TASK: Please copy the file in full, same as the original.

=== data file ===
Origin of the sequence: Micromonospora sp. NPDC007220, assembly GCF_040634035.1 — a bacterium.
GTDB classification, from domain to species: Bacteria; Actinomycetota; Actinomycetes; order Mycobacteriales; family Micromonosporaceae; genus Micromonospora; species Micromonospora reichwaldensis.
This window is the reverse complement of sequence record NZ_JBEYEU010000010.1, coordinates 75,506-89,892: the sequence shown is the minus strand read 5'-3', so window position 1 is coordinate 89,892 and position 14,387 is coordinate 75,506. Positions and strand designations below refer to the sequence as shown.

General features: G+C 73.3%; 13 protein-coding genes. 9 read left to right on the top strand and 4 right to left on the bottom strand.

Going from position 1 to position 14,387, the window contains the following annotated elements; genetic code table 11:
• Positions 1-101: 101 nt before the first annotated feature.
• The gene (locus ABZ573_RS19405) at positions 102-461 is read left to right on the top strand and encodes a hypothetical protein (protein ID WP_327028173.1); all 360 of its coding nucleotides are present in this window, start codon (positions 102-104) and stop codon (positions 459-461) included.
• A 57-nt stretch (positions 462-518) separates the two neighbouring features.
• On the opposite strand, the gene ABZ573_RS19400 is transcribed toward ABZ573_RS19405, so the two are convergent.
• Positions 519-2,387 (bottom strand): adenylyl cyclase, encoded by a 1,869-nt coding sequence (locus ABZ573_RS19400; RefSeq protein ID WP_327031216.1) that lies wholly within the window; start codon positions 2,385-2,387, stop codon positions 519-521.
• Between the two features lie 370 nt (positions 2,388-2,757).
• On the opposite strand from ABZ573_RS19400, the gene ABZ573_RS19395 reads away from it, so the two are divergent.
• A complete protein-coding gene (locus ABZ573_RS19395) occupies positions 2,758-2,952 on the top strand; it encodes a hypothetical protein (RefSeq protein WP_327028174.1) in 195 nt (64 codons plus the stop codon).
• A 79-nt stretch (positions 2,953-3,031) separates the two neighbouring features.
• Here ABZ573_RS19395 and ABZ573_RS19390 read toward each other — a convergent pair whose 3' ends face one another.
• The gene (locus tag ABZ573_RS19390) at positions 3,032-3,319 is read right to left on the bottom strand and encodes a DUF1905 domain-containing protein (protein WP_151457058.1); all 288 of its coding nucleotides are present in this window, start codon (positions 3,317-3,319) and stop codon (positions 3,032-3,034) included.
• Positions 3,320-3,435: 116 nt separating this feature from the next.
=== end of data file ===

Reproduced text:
Origin of the sequence: Micromonospora sp. NPDC007220, assembly GCF_040634035.1 — a bacterium.
GTDB classification, from domain to species: Bacteria; Actinomycetota; Actinomycetes; order Mycobacteriales; family Micromonosporaceae; genus Micromonospora; species Micromonospora reichwaldensis.
This window is the reverse complement of sequence record NZ_JBEYEU010000010.1, coordinates 75,506-89,892: the sequence shown is the minus strand read 5'-3', so window position 1 is coordinate 89,892 and position 14,387 is coordinate 75,506. Positions and strand designations below refer to the sequence as shown.

General features: G+C 73.3%; 13 protein-coding genes. 9 read left to right on the top strand and 4 right to left on the bottom strand.

Going from position 1 to position 14,387, the window contains the following annotated elements; genetic code table 11:
• Positions 1-101: 101 nt before the first annotated feature.
• The gene (locus ABZ573_RS19405) at positions 102-461 is read left to right on the top strand and encodes a hypothetical protein (protein ID WP_327028173.1); all 360 of its coding nucleotides are present in this window, start codon (positions 102-104) and stop codon (positions 459-461) included.
• A 57-nt stretch (positions 462-518) separates the two neighbouring features.
• On the opposite strand, the gene ABZ573_RS19400 is transcribed toward ABZ573_RS19405, so the two are convergent.
• Positions 519-2,387 (bottom strand): adenylyl cyclase, encoded by a 1,869-nt coding sequence (locus ABZ573_RS19400; RefSeq protein ID WP_327031216.1) that lies wholly within the window; start codon positions 2,385-2,387, stop codon positions 519-521.
• Between the two features lie 370 nt (positions 2,388-2,757).
• On the opposite strand from ABZ573_RS19400, the gene ABZ573_RS19395 reads away from it, so the two are divergent.
• A complete protein-coding gene (locus ABZ573_RS19395) occupies positions 2,758-2,952 on the top strand; it encodes a hypothetical protein (RefSeq protein WP_327028174.1) in 195 nt (64 codons plus the stop codon).
• A 79-nt stretch (positions 2,953-3,031) separates the two neighbouring features.
• Here ABZ573_RS19395 and ABZ573_RS19390 read toward each other — a convergent pair whose 3' ends face one another.
• The gene (locus tag ABZ573_RS19390) at positions 3,032-3,319 is read right to left on the bottom strand and encodes a DUF1905 domain-containing protein (protein WP_151457058.1); all 288 of its coding nucleotides are present in this window, start codon (positions 3,317-3,319) and stop codon (positions 3,032-3,034) included.
• Positions 3,320-3,435: 116 nt separating this feature from the next.